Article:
Mr Bush’s tax-cut strategy is at heart a more ideological gamble on the future: he argues that lower taxes and a simpler tax structure will make the economy more efficient in the long run?meaning eight, ten, 20 years out.

Something similar applies to Iraq. Mr Bush is on the verge of committing America to an immense enterprise….[As] he made clear in last week’s speech to the American Enterprise Institute, it would be an earnest of America’s commitment to the democratic transformation of the Middle East, which would help to solve the Israel-Palestine problem. But this too will take years, even decades.

The fact that Mr Bush is looking so far into the future is in many ways admirable. But it casts a shadow of doubt over his divisive tactics. For in both domestic and foreign policy, the president is committing America to a long haul without doing the work needed to prepare people for the setbacks that will be inevitable along the way.

Lexington seems quite sure ? for reasons that are unstated ? that these long run plans really are at the heart of Bush’s agenda. But how does he know this if, as he says, Bush has declined to actually spell any of this out? To me, for example, his economic plan seems rather exquisitely timed to produce good news right around summer 2004.

Although there are certainly many who would oppose war with Iraq regardless of Bush’s true motives, there are many others for whom this is key. But in the end I wonder if it matters. Even if a democratic transformation of the Middle East is truly something he believes in, it will never happen if he’s not willing to expend even the modest political capital it would take to talk about it, let alone push the appropriate programs through Congress.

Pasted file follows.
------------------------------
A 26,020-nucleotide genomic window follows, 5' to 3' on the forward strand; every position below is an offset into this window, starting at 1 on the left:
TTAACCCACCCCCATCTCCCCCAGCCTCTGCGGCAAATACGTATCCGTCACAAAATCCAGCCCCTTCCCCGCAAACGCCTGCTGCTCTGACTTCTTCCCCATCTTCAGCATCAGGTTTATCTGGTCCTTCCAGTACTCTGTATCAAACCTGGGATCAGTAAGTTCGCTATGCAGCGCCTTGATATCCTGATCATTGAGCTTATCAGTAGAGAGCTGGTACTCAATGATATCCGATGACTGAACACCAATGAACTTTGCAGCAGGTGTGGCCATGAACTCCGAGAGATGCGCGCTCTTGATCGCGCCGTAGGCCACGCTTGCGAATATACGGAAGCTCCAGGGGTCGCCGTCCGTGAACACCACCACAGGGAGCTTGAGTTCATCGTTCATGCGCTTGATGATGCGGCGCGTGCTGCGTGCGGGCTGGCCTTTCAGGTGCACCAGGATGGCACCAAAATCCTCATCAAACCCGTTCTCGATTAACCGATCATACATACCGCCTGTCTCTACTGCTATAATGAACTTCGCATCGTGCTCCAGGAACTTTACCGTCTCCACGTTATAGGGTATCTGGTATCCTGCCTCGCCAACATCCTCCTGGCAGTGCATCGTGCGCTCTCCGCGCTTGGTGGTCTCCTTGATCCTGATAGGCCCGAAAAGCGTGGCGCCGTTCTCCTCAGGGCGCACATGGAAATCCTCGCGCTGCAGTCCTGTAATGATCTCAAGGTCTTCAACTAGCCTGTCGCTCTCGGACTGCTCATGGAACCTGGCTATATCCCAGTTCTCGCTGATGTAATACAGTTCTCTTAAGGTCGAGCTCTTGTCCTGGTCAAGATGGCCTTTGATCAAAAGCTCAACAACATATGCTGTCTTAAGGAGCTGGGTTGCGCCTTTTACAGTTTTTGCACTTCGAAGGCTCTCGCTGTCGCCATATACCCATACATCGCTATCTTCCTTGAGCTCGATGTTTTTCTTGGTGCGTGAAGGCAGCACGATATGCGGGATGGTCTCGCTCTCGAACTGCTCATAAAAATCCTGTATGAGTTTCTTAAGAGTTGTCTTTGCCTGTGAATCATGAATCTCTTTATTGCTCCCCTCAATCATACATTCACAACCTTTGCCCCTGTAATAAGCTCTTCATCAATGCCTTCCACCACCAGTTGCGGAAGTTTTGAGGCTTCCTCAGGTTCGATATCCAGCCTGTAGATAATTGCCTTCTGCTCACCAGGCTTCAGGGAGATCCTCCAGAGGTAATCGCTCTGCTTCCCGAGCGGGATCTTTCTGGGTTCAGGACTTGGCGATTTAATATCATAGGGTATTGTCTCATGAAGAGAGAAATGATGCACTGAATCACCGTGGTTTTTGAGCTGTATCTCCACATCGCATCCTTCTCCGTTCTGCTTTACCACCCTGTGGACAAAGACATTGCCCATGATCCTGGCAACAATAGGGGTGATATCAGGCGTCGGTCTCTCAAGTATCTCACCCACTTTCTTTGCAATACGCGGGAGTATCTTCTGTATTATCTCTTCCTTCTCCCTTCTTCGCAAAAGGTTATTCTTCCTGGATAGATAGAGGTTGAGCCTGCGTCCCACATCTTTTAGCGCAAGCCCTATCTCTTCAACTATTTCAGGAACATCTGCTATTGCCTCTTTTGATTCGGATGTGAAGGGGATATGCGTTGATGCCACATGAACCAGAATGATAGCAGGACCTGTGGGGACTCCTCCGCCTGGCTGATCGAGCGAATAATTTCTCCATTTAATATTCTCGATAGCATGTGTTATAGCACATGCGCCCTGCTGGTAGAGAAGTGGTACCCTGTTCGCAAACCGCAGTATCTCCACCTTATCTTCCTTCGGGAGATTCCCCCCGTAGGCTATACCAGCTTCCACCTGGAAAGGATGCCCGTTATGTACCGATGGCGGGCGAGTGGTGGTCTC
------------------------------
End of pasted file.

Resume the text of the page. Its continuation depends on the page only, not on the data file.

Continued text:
Unlike Lexington, who seems to think he can see directly into Bush’s heart, the rest of us can only judge him by his words and actions. On this score, it seems like wishful thinking to suppose that he is truly committed enough to a democratic Iraq to take the risks necessary to see it through. That’s too bad.


SEYMOUR HERSH, FIRST AMENDMENT TERRORIST….In an interview with Wolf Blitzer yesterday, neocon hawk Richard Perle said this about journalist Seymour Hersh (of My Lai fame):

Look, Sy Hersh is the closest thing American journalism has to a terrorist, frankly.

The ostensible reason for this bizarre remark ? which even caught even Blitzer off guard ? was a New Yorker article in which Hersh accuses Perle of benefitting financially from a war with Iraq, but Tom Spencer explains that there’s some very bad blood between Hersh and Perle that may help to explain Perle’s charge. Apparently it goes back a long way.

UPDATE: A reader warns me that I should be cautious about accepting at face value anything on David Irving’s site, which Tom linked to. However, the excerpt on the site is said to be from “Seymour Hersh’s The Price of Power (1983) pg 322,” so it can be pretty easily verified. If anyone has this book and can check to see if the excerpt is fair, please let me know.

Also, just for the record, Hersh’s book apparently says that Perle was “overheard discussing classified information,” which may or may not be anything serious ? and probably happens routinely in high-level Washington circles, even if it is in technical violation of the law. So who knows? However, whether serious or not, it certainly sheds some light on why Perle dislikes Hersh so virulently.